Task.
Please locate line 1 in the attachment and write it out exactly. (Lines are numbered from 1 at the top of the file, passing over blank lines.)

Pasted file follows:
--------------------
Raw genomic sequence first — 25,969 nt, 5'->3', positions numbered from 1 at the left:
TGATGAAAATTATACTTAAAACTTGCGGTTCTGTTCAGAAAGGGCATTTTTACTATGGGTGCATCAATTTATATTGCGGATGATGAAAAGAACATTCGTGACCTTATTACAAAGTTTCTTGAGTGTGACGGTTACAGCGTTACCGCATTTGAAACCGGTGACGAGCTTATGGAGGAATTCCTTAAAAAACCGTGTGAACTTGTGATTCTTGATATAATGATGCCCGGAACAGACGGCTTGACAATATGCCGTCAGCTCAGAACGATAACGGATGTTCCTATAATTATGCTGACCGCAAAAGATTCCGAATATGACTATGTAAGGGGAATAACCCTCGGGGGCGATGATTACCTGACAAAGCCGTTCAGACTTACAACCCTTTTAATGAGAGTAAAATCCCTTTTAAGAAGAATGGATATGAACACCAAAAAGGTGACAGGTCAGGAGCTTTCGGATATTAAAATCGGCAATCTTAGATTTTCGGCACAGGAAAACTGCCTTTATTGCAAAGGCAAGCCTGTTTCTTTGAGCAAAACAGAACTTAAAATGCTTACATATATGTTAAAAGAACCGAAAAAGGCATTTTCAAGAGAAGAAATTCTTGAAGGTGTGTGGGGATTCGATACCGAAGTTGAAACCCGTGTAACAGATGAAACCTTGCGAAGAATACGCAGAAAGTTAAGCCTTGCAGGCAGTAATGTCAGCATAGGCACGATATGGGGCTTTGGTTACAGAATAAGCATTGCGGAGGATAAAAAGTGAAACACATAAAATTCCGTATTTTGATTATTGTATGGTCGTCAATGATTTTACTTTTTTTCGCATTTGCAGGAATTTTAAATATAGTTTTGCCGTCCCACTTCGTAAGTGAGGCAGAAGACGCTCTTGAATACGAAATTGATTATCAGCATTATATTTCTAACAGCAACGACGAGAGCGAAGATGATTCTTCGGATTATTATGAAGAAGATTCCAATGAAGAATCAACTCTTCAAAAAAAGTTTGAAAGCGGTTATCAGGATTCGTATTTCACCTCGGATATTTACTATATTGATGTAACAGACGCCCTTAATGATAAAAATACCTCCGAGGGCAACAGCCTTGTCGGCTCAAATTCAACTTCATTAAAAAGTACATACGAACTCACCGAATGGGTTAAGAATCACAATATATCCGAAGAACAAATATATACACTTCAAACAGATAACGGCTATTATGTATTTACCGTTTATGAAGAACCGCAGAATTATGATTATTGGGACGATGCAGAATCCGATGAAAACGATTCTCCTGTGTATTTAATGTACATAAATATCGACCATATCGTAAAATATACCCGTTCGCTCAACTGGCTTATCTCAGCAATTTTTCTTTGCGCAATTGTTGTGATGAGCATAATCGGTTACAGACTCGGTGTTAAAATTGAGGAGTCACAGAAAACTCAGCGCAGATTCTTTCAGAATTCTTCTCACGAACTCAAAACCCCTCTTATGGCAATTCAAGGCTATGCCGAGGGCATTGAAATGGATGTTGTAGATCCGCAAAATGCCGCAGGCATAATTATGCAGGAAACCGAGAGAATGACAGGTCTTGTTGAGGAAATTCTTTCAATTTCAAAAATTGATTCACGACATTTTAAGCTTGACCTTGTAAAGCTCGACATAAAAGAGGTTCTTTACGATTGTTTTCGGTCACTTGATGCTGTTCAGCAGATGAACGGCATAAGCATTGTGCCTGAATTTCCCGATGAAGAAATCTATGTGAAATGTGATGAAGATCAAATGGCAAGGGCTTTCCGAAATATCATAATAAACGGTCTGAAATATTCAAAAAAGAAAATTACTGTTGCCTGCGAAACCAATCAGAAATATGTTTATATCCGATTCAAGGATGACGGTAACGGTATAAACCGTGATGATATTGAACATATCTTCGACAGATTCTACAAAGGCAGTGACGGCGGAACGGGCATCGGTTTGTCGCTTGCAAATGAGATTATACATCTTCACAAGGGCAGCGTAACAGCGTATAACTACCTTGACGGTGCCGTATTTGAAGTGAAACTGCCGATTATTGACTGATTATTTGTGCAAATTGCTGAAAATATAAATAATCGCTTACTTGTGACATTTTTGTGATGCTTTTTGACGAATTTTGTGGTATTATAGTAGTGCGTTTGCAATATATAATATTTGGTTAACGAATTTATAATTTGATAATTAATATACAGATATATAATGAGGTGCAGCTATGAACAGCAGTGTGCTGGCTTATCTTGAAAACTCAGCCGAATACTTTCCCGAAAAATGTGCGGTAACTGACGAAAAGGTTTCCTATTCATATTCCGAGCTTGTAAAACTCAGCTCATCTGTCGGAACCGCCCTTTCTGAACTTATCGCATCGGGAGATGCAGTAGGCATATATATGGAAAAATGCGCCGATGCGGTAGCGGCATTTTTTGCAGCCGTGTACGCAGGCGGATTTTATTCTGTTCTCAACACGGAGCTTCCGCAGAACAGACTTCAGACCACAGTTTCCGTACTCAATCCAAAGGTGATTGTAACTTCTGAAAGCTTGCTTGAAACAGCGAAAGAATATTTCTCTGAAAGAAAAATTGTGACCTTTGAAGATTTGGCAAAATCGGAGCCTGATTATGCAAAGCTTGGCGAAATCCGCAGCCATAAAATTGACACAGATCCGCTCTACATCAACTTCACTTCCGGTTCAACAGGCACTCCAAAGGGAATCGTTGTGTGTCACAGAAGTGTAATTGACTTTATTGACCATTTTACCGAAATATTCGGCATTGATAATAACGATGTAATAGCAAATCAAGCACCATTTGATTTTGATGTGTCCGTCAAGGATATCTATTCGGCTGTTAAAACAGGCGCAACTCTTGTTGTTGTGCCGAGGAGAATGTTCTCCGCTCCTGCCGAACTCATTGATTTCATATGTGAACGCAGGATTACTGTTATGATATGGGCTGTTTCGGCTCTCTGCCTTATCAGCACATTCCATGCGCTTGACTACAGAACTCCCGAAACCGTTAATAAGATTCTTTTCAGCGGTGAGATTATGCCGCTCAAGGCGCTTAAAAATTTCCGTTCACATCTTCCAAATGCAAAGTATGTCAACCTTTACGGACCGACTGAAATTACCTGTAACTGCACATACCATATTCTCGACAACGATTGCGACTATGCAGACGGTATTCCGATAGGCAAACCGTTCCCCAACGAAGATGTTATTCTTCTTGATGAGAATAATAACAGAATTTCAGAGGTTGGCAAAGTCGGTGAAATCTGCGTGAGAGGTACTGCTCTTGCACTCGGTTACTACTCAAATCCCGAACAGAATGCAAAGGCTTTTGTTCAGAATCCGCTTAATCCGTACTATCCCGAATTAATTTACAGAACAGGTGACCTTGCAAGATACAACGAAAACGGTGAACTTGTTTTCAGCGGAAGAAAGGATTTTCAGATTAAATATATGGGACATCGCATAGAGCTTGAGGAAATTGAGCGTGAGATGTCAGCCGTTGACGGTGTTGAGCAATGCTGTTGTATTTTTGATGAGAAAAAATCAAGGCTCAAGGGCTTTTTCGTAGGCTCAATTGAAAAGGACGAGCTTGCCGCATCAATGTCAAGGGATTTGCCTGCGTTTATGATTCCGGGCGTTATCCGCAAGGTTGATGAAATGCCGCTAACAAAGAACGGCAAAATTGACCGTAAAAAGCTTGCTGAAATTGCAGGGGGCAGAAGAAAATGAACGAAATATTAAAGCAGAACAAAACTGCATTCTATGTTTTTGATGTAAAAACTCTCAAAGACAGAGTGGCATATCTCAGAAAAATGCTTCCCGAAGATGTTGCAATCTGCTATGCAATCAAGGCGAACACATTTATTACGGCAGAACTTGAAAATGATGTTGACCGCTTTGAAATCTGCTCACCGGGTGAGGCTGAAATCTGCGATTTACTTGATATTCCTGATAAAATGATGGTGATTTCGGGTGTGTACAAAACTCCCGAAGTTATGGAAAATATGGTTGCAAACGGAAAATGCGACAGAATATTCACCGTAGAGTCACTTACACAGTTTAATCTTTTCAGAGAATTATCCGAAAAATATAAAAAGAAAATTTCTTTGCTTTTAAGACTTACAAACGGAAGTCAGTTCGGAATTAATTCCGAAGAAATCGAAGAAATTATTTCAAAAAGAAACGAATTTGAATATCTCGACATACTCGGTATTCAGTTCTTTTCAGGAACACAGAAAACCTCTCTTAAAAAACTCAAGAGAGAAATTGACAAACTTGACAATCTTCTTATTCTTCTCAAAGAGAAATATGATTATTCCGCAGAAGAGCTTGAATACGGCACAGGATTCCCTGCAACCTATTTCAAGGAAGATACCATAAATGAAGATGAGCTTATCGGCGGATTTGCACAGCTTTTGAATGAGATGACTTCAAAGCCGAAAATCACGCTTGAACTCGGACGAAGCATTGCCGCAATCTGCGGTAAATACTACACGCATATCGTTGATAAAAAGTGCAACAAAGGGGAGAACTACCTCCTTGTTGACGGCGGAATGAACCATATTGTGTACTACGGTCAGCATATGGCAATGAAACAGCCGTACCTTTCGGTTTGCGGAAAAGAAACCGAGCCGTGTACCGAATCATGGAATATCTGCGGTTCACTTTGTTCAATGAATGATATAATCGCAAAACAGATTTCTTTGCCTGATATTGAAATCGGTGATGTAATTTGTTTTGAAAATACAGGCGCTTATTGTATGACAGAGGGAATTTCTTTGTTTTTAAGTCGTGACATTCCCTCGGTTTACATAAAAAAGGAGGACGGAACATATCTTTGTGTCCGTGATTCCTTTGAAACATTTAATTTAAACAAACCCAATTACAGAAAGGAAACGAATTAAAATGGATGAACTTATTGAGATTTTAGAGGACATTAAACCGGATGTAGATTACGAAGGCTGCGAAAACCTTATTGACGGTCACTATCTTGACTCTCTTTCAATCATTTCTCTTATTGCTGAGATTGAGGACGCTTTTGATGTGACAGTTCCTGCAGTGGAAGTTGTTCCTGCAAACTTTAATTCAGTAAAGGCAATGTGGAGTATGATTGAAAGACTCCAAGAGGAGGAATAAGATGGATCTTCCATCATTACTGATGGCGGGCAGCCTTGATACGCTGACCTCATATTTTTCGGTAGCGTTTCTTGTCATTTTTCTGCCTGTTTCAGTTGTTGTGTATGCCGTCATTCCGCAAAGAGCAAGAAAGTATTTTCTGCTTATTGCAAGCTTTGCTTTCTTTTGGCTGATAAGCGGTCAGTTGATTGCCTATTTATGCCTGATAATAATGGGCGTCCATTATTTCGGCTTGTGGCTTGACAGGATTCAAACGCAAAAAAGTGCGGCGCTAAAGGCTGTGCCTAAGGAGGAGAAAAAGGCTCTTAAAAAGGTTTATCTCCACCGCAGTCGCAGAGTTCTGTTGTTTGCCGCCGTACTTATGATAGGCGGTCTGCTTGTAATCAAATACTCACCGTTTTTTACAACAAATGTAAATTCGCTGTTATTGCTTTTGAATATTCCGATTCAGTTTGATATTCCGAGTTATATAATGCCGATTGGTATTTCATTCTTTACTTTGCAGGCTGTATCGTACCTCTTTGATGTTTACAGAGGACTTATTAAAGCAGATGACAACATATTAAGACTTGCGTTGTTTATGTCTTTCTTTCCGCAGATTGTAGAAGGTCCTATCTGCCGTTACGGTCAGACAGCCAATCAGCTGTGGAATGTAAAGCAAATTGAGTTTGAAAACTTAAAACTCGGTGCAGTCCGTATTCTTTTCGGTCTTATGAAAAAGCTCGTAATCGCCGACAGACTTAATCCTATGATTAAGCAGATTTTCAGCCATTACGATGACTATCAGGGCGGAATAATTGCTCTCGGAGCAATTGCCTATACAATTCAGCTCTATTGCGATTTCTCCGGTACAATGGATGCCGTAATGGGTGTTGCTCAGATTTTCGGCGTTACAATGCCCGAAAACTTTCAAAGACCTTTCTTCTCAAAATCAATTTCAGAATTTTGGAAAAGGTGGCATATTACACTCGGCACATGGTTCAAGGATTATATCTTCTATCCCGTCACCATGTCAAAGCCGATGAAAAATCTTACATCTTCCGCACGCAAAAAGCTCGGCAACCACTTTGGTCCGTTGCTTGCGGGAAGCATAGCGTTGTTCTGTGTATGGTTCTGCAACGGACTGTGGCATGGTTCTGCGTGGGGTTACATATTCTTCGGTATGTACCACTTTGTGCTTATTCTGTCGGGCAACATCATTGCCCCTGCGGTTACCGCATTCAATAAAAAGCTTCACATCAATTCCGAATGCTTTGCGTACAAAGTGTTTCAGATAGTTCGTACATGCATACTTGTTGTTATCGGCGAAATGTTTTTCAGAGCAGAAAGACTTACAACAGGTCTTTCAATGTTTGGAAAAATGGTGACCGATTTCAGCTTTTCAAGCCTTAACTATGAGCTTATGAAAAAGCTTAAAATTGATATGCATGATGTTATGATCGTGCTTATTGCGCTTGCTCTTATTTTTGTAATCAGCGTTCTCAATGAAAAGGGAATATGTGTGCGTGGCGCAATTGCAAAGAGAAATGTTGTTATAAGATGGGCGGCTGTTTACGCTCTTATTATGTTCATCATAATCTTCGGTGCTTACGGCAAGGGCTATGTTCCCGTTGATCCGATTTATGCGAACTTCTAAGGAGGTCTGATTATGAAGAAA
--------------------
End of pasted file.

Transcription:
Raw genomic sequence first — 25,969 nt, 5'->3', positions numbered from 1 at the left: